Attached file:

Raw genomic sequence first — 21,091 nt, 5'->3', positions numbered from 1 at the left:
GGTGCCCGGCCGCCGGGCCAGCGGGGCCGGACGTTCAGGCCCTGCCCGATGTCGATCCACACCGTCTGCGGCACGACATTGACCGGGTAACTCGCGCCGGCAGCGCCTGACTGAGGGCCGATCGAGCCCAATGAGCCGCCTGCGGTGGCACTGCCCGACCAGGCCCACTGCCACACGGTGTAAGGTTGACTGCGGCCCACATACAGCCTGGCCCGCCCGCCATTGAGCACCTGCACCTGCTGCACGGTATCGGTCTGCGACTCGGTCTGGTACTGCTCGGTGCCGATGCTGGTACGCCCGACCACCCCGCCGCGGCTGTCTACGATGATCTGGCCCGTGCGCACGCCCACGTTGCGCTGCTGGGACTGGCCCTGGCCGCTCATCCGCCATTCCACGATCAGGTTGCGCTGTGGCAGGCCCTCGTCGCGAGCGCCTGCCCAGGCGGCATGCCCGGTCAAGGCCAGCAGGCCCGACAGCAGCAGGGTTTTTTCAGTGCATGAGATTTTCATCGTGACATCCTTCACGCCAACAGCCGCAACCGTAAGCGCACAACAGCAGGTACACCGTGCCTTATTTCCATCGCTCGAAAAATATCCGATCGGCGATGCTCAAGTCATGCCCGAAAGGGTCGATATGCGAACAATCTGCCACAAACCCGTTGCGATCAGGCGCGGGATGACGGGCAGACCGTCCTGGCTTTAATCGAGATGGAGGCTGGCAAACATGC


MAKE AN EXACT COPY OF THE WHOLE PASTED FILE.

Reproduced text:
Raw genomic sequence first — 21,091 nt, 5'->3', positions numbered from 1 at the left:
GGTGCCCGGCCGCCGGGCCAGCGGGGCCGGACGTTCAGGCCCTGCCCGATGTCGATCCACACCGTCTGCGGCACGACATTGACCGGGTAACTCGCGCCGGCAGCGCCTGACTGAGGGCCGATCGAGCCCAATGAGCCGCCTGCGGTGGCACTGCCCGACCAGGCCCACTGCCACACGGTGTAAGGTTGACTGCGGCCCACATACAGCCTGGCCCGCCCGCCATTGAGCACCTGCACCTGCTGCACGGTATCGGTCTGCGACTCGGTCTGGTACTGCTCGGTGCCGATGCTGGTACGCCCGACCACCCCGCCGCGGCTGTCTACGATGATCTGGCCCGTGCGCACGCCCACGTTGCGCTGCTGGGACTGGCCCTGGCCGCTCATCCGCCATTCCACGATCAGGTTGCGCTGTGGCAGGCCCTCGTCGCGAGCGCCTGCCCAGGCGGCATGCCCGGTCAAGGCCAGCAGGCCCGACAGCAGCAGGGTTTTTTCAGTGCATGAGATTTTCATCGTGACATCCTTCACGCCAACAGCCGCAACCGTAAGCGCACAACAGCAGGTACACCGTGCCTTATTTCCATCGCTCGAAAAATATCCGATCGGCGATGCTCAAGTCATGCCCGAAAGGGTCGATATGCGAACAATCTGCCACAAACCCGTTGCGATCAGGCGCGGGATGACGGGCAGACCGTCCTGGCTTTAATCGAGATGGAGGCTGGCAAACATGC